"The comet will be joined in the western sky after dark by the slender crescent moon on March 12, 13, and 14," the editors of StarDate Magazine, a stargazing publication of the McDonald Observatory at the University of Texas. "Good naked-eye views of the comet should continue for several nights, with the comet remaining visible through binoculars into April."
Comet Pan-STARRS is one of three comets capturing the attention of stargazers this year. The Comet Lemmon C/2012 F6 is currently visible to observers in the Southern Hemisphere and at times was in the night sky at the same time, allowing stargazers to capture rare photos of two comets in the sky together.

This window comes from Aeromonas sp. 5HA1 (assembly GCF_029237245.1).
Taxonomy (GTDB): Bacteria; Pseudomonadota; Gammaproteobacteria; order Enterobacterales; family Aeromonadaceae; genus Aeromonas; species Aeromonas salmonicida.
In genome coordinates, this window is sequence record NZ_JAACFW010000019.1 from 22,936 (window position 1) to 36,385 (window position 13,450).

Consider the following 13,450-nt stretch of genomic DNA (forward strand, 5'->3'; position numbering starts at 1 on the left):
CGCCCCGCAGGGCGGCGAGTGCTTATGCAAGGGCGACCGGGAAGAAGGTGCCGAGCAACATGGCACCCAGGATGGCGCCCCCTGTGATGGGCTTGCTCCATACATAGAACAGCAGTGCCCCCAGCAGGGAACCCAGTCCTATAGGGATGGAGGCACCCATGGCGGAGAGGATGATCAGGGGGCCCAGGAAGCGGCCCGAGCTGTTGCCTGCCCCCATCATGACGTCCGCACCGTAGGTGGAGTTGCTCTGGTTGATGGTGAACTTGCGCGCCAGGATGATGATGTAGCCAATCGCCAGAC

Meanwhile, the Comet ISON is making its way into the inner solar system and could put on a spectacular cosmic display later this year. Officially designated C/2012 S1 (ISON), Comet ISON was discovered in September 2012 by Russian amateur astronomers Vitali Nevski and Artyom Novichonok using a remotely operated International Scientific Optical Network (ISON) telescope.
Some astronomers have billed Comet ISON as a potential "comet of the century" since it could be brighter than the full moon in daylight when it makes its closest approach to the sun on Nov. 28. At that time, Comet ISON will be much closer to the sun than Comet Pan-STARRS is now. ISON will approach within 800,000 miles (1.2 million km) of the star, making it a true sungrazing comet.